And You Thought Partial Birth Abortion Was Bad

Fr. Frank Pavone
National Director of Priests for Life
October 12, 1998

I will never forget the day when I came across Dr. Martin Haskell's medical paper "Dilation and Extraction for Late Second Trimester Abortion," presented at the National Abortion Federation Risk Management Seminar, September 13, 1992. It describes what has come to be known as "partial-birth abortion." "[T]he surgeon then forces the scissors into the base of the skull or into the foramen magnum. Having safely entered the skull, he spreads the scissors to enlarge the opening. The surgeon removes the scissors and introduces a suction catheter into this hole and evacuates the skull contents."

Prior to the days when partial-birth abortion was in the news or debated in the halls of Congress, I began taking this paper to parishes across the country and speaking and preaching about it. Others had likewise discovered the paper and were doing the same thing. There are still too many people who don't know about it, but certainly a great awareness has been generated, and the procedure, I am confident, will eventually be banned. I spoke to Dr. Haskell more than once about the procedure. "There does not seem to be any medical reason for the procedure," he told me. A woman obtains it, he explained, because she wants an abortion.

I have on my desk the words of another doctor, Warren M. Hern, in his book Abortion Practice. It is a medical textbook on how to do abortions, and in it he describes another procedure which must also be made better known to the public. The procedure is called Dilatation and Evacuation (D&E), and differs from "partial birth abortion" in that the child is not partially delivered, but rather dismembered within the womb. He describes the procedure at various stages of pregnancy, starting at 13 weeks. I quote here from the section "21 to 24 Weeks Fetal Age":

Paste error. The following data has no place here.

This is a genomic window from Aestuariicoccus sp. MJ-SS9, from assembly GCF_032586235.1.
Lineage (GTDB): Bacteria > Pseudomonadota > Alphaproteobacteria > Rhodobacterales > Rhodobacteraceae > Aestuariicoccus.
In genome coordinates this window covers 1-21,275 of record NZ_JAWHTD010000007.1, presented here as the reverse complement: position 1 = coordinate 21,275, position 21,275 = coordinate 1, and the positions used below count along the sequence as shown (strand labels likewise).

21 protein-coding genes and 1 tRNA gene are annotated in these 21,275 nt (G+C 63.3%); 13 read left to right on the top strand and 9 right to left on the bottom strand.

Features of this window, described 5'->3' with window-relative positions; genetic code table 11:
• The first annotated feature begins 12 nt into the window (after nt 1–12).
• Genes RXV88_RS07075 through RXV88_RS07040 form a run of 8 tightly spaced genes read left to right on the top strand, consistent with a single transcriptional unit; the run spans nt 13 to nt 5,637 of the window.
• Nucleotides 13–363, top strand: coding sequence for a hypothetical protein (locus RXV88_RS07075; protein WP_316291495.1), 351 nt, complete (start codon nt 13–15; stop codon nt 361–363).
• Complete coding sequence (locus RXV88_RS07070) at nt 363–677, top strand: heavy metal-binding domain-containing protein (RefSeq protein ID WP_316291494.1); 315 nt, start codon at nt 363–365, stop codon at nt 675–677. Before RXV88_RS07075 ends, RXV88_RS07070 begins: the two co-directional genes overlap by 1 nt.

"The procedure changes significantly at 21 weeks because the fetal tissues become much more cohesive and difficult to dismember. This problem is accentuated by the fact that the fetal pelvis may be as much as 5cm in width. The calvaria [head] is no longer the principal problem; it can be collapsed. Other structures, such as the pelvis, present more difficulty….A long curved Mayo scissors may be necessary to decapitate and dismember the fetus…"(p.154).

He speaks of the crushing of the head in these terms: "As the calvaria is grasped, a sensation that it is collapsing is almost always accompanied by the extrusion of white cerebral material from the external os" (p.142).

Dr. Hern also admits that a "disadvantage of the D&E procedure is that it is objectionable to physicians and their assistants." But, he goes on, "It is of utmost importance to keep in mind the advantages that the procedure offers for patients…." (p.134)

Some people are tired of the abortion controversy in our nation. Frankly, I often wonder whether it has even begun. Maybe when it becomes more widely known that things like what I quoted above are legally occurring every day -- maybe then the debate can begin.

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